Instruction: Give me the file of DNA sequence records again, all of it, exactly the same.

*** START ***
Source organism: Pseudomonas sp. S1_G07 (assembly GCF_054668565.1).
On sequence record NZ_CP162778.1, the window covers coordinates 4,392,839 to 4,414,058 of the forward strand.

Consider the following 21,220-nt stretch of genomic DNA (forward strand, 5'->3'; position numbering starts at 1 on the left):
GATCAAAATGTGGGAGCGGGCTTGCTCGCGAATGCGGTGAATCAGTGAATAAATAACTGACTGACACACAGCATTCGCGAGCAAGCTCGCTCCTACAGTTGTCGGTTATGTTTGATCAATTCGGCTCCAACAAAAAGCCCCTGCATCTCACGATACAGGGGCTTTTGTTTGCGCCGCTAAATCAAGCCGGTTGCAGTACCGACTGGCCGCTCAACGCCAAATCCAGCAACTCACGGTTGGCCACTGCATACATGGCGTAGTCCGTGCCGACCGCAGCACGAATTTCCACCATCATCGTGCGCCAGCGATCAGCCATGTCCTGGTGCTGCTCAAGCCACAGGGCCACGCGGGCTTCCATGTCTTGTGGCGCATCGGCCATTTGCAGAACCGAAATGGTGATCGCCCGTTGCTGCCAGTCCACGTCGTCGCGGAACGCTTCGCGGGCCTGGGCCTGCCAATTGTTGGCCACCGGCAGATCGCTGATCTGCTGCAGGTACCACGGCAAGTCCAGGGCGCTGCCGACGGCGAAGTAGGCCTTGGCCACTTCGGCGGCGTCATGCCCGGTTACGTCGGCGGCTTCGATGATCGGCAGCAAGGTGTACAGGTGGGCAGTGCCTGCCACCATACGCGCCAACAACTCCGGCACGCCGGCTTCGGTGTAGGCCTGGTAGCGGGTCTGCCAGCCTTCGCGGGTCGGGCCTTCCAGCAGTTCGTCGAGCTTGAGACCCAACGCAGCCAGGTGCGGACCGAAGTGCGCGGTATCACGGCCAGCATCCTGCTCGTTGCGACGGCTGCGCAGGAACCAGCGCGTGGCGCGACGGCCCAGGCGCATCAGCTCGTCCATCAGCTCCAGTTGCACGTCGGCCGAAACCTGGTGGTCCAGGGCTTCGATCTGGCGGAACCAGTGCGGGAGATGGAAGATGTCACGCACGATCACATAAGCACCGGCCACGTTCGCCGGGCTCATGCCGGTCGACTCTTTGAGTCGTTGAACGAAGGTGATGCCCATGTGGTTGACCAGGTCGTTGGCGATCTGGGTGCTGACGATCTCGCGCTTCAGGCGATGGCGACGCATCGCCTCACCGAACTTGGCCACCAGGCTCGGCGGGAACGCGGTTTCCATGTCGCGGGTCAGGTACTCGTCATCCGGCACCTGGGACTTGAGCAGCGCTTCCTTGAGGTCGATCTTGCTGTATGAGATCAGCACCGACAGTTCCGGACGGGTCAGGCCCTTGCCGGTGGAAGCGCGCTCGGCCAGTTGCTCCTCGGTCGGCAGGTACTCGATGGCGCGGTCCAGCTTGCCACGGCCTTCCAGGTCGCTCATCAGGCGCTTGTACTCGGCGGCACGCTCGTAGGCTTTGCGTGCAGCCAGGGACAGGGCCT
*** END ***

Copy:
Source organism: Pseudomonas sp. S1_G07 (assembly GCF_054668565.1).
On sequence record NZ_CP162778.1, the window covers coordinates 4,392,839 to 4,414,058 of the forward strand.

Consider the following 21,220-nt stretch of genomic DNA (forward strand, 5'->3'; position numbering starts at 1 on the left):
GATCAAAATGTGGGAGCGGGCTTGCTCGCGAATGCGGTGAATCAGTGAATAAATAACTGACTGACACACAGCATTCGCGAGCAAGCTCGCTCCTACAGTTGTCGGTTATGTTTGATCAATTCGGCTCCAACAAAAAGCCCCTGCATCTCACGATACAGGGGCTTTTGTTTGCGCCGCTAAATCAAGCCGGTTGCAGTACCGACTGGCCGCTCAACGCCAAATCCAGCAACTCACGGTTGGCCACTGCATACATGGCGTAGTCCGTGCCGACCGCAGCACGAATTTCCACCATCATCGTGCGCCAGCGATCAGCCATGTCCTGGTGCTGCTCAAGCCACAGGGCCACGCGGGCTTCCATGTCTTGTGGCGCATCGGCCATTTGCAGAACCGAAATGGTGATCGCCCGTTGCTGCCAGTCCACGTCGTCGCGGAACGCTTCGCGGGCCTGGGCCTGCCAATTGTTGGCCACCGGCAGATCGCTGATCTGCTGCAGGTACCACGGCAAGTCCAGGGCGCTGCCGACGGCGAAGTAGGCCTTGGCCACTTCGGCGGCGTCATGCCCGGTTACGTCGGCGGCTTCGATGATCGGCAGCAAGGTGTACAGGTGGGCAGTGCCTGCCACCATACGCGCCAACAACTCCGGCACGCCGGCTTCGGTGTAGGCCTGGTAGCGGGTCTGCCAGCCTTCGCGGGTCGGGCCTTCCAGCAGTTCGTCGAGCTTGAGACCCAACGCAGCCAGGTGCGGACCGAAGTGCGCGGTATCACGGCCAGCATCCTGCTCGTTGCGACGGCTGCGCAGGAACCAGCGCGTGGCGCGACGGCCCAGGCGCATCAGCTCGTCCATCAGCTCCAGTTGCACGTCGGCCGAAACCTGGTGGTCCAGGGCTTCGATCTGGCGGAACCAGTGCGGGAGATGGAAGATGTCACGCACGATCACATAAGCACCGGCCACGTTCGCCGGGCTCATGCCGGTCGACTCTTTGAGTCGTTGAACGAAGGTGATGCCCATGTGGTTGACCAGGTCGTTGGCGATCTGGGTGCTGACGATCTCGCGCTTCAGGCGATGGCGACGCATCGCCTCACCGAACTTGGCCACCAGGCTCGGCGGGAACGCGGTTTCCATGTCGCGGGTCAGGTACTCGTCATCCGGCACCTGGGACTTGAGCAGCGCTTCCTTGAGGTCGATCTTGCTGTATGAGATCAGCACCGACAGTTCCGGACGGGTCAGGCCCTTGCCGGTGGAAGCGCGCTCGGCCAGTTGCTCCTCGGTCGGCAGGTACTCGATGGCGCGGTCCAGCTTGCCACGGCCTTCCAGGTCGCTCATCAGGCGCTTGTACTCGGCGGCACGCTCGTAGGCTTTGCGTGCAGCCAGGGACAGGGCCT